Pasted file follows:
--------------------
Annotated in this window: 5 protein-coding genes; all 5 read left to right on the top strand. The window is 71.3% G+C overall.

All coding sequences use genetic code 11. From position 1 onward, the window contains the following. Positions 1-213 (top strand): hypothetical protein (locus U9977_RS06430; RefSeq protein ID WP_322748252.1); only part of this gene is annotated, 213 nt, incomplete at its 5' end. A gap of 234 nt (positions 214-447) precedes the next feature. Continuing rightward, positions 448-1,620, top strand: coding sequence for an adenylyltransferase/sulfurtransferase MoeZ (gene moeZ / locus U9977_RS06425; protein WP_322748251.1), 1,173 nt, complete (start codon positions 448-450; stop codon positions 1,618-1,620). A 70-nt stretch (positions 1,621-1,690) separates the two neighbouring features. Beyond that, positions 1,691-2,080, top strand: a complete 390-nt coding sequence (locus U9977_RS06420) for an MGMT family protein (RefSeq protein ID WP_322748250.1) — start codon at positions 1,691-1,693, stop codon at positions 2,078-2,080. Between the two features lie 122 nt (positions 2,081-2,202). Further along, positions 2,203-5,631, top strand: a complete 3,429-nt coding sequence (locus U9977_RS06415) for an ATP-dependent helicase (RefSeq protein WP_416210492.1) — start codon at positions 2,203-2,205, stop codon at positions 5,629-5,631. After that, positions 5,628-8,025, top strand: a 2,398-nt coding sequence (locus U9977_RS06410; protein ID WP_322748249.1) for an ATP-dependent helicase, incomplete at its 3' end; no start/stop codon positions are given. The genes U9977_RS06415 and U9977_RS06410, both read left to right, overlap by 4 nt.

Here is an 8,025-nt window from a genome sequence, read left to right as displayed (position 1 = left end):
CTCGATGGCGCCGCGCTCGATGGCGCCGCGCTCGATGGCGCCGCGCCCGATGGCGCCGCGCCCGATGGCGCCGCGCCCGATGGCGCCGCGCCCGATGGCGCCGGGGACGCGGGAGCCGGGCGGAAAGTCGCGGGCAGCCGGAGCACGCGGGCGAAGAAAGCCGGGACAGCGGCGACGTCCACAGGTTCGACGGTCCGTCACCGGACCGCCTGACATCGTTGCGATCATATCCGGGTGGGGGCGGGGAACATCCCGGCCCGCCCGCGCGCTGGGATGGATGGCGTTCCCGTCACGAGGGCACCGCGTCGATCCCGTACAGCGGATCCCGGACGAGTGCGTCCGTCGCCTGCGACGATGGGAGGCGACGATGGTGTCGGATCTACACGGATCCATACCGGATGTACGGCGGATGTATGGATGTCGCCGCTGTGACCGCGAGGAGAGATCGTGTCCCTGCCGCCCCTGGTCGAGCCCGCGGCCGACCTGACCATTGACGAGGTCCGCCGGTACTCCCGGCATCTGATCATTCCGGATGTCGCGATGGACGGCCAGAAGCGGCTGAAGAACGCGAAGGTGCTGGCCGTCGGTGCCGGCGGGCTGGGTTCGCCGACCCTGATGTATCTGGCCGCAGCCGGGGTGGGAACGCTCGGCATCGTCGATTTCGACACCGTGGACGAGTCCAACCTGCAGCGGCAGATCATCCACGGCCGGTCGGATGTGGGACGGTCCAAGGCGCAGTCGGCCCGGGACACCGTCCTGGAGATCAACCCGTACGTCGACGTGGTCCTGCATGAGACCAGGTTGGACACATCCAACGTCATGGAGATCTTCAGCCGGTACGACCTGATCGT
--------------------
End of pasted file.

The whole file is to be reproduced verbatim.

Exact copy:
Annotated in this window: 5 protein-coding genes; all 5 read left to right on the top strand. The window is 71.3% G+C overall.

All coding sequences use genetic code 11. From position 1 onward, the window contains the following. Positions 1-213 (top strand): hypothetical protein (locus U9977_RS06430; RefSeq protein ID WP_322748252.1); only part of this gene is annotated, 213 nt, incomplete at its 5' end. A gap of 234 nt (positions 214-447) precedes the next feature. Continuing rightward, positions 448-1,620, top strand: coding sequence for an adenylyltransferase/sulfurtransferase MoeZ (gene moeZ / locus U9977_RS06425; protein WP_322748251.1), 1,173 nt, complete (start codon positions 448-450; stop codon positions 1,618-1,620). A 70-nt stretch (positions 1,621-1,690) separates the two neighbouring features. Beyond that, positions 1,691-2,080, top strand: a complete 390-nt coding sequence (locus U9977_RS06420) for an MGMT family protein (RefSeq protein ID WP_322748250.1) — start codon at positions 1,691-1,693, stop codon at positions 2,078-2,080. Between the two features lie 122 nt (positions 2,081-2,202). Further along, positions 2,203-5,631, top strand: a complete 3,429-nt coding sequence (locus U9977_RS06415) for an ATP-dependent helicase (RefSeq protein WP_416210492.1) — start codon at positions 2,203-2,205, stop codon at positions 5,629-5,631. After that, positions 5,628-8,025, top strand: a 2,398-nt coding sequence (locus U9977_RS06410; protein ID WP_322748249.1) for an ATP-dependent helicase, incomplete at its 3' end; no start/stop codon positions are given. The genes U9977_RS06415 and U9977_RS06410, both read left to right, overlap by 4 nt.

Here is an 8,025-nt window from a genome sequence, read left to right as displayed (position 1 = left end):
CTCGATGGCGCCGCGCTCGATGGCGCCGCGCTCGATGGCGCCGCGCCCGATGGCGCCGCGCCCGATGGCGCCGCGCCCGATGGCGCCGCGCCCGATGGCGCCGGGGACGCGGGAGCCGGGCGGAAAGTCGCGGGCAGCCGGAGCACGCGGGCGAAGAAAGCCGGGACAGCGGCGACGTCCACAGGTTCGACGGTCCGTCACCGGACCGCCTGACATCGTTGCGATCATATCCGGGTGGGGGCGGGGAACATCCCGGCCCGCCCGCGCGCTGGGATGGATGGCGTTCCCGTCACGAGGGCACCGCGTCGATCCCGTACAGCGGATCCCGGACGAGTGCGTCCGTCGCCTGCGACGATGGGAGGCGACGATGGTGTCGGATCTACACGGATCCATACCGGATGTACGGCGGATGTATGGATGTCGCCGCTGTGACCGCGAGGAGAGATCGTGTCCCTGCCGCCCCTGGTCGAGCCCGCGGCCGACCTGACCATTGACGAGGTCCGCCGGTACTCCCGGCATCTGATCATTCCGGATGTCGCGATGGACGGCCAGAAGCGGCTGAAGAACGCGAAGGTGCTGGCCGTCGGTGCCGGCGGGCTGGGTTCGCCGACCCTGATGTATCTGGCCGCAGCCGGGGTGGGAACGCTCGGCATCGTCGATTTCGACACCGTGGACGAGTCCAACCTGCAGCGGCAGATCATCCACGGCCGGTCGGATGTGGGACGGTCCAAGGCGCAGTCGGCCCGGGACACCGTCCTGGAGATCAACCCGTACGTCGACGTGGTCCTGCATGAGACCAGGTTGGACACATCCAACGTCATGGAGATCTTCAGCCGGTACGACCTGATCGT